Indications of change are also noticeable through low assessment of the level of democracy and (dis)satisfaction with the quality of life, and those were not limited to the opposition electorate, because neither the Democratic Party of Socialists (DPS) nor coalition partners convinced the majority, including part of their electorate, that the state is moving in the right direction. This is accompanied by a lower level of trust in key electoral institutions (Parliament, Government, President), and pillars of the rule of law (judiciary, Prosecution) than in civil society actors (church, NGOs, media). This leads to the conclusion that when political actors of limited rating come into conflict, or at least seriously dispute with social actors and institutions that have trust as a resource, change becomes probable and self-imposed.
Besides, the electoral will is defined by issues on standard and quality of life, care for the life perspective, youth, i.e. advocacy for less corruption and more social justice and equality. This, alongside with the high valuation of democracy in this research, is evident both through the identification and condemnation of undemocratic electoral practices. For the citizens of Montenegro, democracy and social justice are almost synonymous, which is also one of the key messages of the participants in this research. In this context, the Law on freedom of religion or belief, whose adoption one-fifth of respondents perceived as a key election issue, has the role of an additional mobilizing factor that motivates a significant part of the electorate.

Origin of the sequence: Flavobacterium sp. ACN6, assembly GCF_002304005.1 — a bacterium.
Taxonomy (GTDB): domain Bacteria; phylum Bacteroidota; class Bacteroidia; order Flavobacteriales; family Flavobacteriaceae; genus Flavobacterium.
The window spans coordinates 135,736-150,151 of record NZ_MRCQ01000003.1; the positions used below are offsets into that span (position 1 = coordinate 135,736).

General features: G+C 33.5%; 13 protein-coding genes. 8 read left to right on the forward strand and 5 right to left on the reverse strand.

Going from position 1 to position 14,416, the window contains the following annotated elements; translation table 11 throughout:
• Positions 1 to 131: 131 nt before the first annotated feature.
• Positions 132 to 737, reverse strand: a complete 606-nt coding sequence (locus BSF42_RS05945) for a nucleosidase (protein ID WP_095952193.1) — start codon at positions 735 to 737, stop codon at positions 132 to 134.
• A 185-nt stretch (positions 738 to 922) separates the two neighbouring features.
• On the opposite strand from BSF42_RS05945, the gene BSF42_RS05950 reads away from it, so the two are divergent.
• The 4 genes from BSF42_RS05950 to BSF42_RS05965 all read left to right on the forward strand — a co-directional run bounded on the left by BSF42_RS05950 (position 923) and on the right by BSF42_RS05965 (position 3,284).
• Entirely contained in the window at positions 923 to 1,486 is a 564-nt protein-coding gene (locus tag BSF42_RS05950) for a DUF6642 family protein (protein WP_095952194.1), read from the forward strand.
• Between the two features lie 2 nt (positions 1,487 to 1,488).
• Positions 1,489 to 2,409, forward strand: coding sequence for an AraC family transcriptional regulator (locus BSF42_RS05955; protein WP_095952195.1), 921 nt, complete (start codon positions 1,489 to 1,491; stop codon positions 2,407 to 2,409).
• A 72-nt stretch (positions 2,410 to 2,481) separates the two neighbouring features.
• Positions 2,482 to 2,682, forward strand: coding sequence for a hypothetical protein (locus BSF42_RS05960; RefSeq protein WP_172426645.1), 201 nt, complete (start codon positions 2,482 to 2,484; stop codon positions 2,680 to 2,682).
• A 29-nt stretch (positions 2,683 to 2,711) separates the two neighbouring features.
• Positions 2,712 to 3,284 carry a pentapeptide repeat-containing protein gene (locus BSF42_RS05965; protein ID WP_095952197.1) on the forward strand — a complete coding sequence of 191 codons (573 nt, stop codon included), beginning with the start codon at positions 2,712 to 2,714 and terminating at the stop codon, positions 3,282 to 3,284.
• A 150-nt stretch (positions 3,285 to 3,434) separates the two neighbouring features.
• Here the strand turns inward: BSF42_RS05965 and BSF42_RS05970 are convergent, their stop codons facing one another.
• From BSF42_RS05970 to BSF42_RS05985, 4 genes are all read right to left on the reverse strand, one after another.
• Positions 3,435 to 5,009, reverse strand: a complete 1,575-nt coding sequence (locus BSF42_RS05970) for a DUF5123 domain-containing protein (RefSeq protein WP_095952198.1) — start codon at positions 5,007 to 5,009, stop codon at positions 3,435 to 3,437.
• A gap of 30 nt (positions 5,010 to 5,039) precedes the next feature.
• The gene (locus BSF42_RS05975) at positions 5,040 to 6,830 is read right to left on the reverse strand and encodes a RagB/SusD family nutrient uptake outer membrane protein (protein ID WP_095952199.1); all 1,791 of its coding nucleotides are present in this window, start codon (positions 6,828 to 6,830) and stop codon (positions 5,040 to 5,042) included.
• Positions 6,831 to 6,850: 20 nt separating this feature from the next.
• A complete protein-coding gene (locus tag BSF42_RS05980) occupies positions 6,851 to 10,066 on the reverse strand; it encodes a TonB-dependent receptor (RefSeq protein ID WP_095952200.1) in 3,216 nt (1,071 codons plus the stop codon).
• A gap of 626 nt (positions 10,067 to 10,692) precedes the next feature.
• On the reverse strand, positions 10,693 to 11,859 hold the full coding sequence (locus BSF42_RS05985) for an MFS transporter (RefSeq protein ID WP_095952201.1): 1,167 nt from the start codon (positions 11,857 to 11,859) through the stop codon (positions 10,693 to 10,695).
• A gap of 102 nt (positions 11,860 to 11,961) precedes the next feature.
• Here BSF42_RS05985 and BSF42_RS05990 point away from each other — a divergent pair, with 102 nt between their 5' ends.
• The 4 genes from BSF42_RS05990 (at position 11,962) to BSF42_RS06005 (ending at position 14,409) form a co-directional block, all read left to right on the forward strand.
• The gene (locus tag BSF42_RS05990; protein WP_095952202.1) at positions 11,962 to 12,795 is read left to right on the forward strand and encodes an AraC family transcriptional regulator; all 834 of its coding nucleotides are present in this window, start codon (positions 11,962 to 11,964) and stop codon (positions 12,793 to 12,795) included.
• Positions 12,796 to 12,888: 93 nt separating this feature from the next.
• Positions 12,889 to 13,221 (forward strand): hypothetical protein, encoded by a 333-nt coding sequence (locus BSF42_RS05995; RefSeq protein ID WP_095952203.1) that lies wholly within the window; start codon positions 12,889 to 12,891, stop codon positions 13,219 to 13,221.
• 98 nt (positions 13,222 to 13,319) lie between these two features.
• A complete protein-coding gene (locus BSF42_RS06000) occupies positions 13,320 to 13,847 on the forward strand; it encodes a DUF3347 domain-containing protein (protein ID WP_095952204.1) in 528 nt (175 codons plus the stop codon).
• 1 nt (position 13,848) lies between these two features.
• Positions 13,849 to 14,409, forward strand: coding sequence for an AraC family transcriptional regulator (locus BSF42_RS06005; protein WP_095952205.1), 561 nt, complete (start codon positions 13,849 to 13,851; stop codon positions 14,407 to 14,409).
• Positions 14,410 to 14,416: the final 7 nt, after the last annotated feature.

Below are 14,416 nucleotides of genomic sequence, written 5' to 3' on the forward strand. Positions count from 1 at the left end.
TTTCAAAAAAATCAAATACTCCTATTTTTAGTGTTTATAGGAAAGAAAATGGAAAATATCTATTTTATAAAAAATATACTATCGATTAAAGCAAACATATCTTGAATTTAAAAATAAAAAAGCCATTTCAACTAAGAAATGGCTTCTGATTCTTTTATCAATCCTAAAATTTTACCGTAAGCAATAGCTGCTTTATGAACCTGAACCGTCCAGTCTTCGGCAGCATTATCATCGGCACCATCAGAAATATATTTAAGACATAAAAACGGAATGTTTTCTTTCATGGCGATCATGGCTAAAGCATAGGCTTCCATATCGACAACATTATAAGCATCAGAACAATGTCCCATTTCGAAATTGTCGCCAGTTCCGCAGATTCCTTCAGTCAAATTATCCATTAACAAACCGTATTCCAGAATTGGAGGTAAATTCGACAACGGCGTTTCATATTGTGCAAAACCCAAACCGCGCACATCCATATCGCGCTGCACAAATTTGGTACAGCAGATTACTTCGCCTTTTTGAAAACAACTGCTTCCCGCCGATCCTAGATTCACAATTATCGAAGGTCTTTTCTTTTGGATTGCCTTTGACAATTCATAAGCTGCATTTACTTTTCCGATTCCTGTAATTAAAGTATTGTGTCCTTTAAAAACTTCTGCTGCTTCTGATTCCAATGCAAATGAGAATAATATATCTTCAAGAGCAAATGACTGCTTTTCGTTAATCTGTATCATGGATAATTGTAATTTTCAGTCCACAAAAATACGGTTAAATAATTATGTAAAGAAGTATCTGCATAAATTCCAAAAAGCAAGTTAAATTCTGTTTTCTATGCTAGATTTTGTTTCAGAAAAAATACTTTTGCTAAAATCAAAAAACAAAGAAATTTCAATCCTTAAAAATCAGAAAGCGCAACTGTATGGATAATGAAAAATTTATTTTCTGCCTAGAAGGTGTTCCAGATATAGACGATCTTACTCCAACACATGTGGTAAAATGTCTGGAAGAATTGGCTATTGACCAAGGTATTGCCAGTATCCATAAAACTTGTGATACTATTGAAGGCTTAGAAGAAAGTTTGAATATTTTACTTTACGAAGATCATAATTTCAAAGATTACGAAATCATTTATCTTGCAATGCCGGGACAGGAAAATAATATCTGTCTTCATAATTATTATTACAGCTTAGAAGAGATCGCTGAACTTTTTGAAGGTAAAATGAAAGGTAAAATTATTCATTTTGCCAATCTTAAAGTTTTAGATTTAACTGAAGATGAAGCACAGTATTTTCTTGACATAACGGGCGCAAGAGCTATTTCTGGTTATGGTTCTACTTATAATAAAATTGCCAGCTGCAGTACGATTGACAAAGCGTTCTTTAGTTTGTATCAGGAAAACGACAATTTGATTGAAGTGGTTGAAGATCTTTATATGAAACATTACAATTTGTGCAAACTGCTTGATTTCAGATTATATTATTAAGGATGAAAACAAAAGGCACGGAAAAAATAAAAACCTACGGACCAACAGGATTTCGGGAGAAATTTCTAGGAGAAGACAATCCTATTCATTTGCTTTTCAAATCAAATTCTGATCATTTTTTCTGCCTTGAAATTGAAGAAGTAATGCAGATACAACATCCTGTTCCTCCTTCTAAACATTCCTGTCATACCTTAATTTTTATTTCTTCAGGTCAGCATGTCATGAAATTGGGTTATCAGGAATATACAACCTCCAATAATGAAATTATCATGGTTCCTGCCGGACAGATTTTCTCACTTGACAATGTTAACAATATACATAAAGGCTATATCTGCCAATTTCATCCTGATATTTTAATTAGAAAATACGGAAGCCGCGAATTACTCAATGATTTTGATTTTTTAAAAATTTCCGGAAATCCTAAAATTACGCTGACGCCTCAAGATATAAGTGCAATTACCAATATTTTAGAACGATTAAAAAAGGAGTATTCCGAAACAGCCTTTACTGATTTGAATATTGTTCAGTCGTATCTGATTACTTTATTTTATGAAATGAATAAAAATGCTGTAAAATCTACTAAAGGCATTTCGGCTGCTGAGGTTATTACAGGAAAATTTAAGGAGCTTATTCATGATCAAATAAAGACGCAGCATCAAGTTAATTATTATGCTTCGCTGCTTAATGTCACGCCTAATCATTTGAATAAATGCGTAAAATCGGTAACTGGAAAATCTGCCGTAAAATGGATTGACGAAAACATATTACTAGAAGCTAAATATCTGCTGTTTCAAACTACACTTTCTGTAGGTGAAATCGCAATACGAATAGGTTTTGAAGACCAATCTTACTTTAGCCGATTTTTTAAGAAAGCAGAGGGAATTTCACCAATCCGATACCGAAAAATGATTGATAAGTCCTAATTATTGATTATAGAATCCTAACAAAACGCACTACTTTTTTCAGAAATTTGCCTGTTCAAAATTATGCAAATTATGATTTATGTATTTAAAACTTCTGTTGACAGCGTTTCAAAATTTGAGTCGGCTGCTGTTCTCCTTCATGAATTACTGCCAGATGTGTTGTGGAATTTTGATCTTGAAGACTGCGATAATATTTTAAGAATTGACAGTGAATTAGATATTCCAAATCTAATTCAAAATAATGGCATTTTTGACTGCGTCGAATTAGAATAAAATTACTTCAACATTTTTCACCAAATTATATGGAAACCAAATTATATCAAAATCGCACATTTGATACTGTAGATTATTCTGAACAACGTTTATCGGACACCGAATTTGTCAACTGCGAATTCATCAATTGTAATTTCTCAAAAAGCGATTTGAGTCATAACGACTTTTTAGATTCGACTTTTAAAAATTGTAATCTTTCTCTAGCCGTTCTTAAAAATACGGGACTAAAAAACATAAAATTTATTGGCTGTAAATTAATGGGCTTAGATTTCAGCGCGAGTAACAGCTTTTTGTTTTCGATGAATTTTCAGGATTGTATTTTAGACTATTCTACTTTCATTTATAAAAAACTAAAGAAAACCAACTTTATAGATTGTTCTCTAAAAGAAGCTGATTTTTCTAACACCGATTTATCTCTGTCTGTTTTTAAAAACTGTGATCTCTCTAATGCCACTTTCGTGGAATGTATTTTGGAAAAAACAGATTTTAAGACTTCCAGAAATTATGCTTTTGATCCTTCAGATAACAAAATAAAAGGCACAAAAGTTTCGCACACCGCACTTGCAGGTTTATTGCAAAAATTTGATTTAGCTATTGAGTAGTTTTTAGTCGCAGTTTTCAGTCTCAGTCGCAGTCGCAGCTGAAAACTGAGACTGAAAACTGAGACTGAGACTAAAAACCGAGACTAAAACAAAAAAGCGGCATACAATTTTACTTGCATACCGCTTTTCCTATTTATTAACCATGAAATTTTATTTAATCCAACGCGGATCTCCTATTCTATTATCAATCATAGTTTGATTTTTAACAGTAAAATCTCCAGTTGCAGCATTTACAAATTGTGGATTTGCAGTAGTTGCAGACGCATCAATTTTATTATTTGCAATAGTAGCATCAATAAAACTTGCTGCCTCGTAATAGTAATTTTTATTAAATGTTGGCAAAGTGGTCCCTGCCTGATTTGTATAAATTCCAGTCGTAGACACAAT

Probably the most significant, encouraging, and revolutionary finding compared to previous researches, which supports the process of democratic maturation of Montenegro, is the identified fatigue of the citizens of Montenegro from firm leaders. The authors assess that it seems that citizens have announced a call and launched a search for democratic, participatory leadership that will look for answers to challenges through dialogue and compromise within strong institutions.